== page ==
The deeper irony, however, was touched on by National Review's Jay Nordlinger, namely that the redistributionist policies so beloved of Democrats actually make the middle class poorer. The rich don't need better jobs, schools that actually teach and Social Security and Medicare that do not go bankrupt. The Kennedys of this world don't send their kids to the neighborhood school or look for work at the oil and gas company in town. The reforms so essential to the well-being of the broad middle-class in America were championed by Romney and Ryan. Obama stood firmly against reform and for a status quo that already has diminished the welfare of the poor and middle class and threatens to further immiserate the nation.
"Was Romney a throwback to another era?" one panelist asked. Too reticent and dignified for the emotionally exhibitionistic world we inhabit? It's possible, and no political party that fails to change with the times will survive. But Romney's reluctance to offer arguments instead of personal credentials ("I'm a business guy.") was probably more important.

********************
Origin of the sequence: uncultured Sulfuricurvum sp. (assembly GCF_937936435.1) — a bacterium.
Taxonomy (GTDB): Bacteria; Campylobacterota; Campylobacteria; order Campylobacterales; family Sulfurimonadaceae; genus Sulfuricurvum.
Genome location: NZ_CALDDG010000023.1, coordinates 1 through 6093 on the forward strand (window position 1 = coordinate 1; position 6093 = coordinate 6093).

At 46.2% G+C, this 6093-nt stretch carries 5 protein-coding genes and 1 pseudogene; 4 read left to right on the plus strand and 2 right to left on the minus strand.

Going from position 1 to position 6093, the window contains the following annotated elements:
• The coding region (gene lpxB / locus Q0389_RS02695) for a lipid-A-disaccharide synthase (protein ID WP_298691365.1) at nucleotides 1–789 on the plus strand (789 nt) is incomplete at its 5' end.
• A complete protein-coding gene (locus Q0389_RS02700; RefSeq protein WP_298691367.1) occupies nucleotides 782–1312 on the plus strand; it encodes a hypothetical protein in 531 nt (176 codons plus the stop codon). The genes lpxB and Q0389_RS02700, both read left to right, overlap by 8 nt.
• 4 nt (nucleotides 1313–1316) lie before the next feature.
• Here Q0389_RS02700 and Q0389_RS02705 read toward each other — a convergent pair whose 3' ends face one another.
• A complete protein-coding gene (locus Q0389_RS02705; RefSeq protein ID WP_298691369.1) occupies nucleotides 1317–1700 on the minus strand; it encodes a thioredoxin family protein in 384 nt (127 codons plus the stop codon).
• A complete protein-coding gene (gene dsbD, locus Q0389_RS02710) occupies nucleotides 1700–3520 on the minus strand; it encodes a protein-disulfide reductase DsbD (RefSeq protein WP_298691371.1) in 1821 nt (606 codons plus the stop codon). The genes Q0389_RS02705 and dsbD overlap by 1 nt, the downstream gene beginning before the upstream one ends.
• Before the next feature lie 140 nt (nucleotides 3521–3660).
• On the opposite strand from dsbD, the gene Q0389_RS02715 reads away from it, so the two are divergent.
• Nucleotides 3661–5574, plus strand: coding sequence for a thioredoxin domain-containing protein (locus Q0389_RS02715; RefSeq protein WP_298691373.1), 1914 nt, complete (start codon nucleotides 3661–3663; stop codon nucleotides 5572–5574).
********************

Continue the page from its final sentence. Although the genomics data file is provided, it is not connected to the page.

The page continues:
Conservatives and Republicans do not object to tax increases because they favor the rich, but because they believe strongly that the government already spends way too much. The election has settled the issue, for now, in Obama's favor. Republicans who still hold national power in the House might want to consider one idea that will help their image and expose Obama's deception in a single blow -- agree to raise taxes only on the truly rich, those earning more than 5 million annually. That's a tax that will be shouldered almost entirely by Obama donors and supporters -- those insulated from the real economy.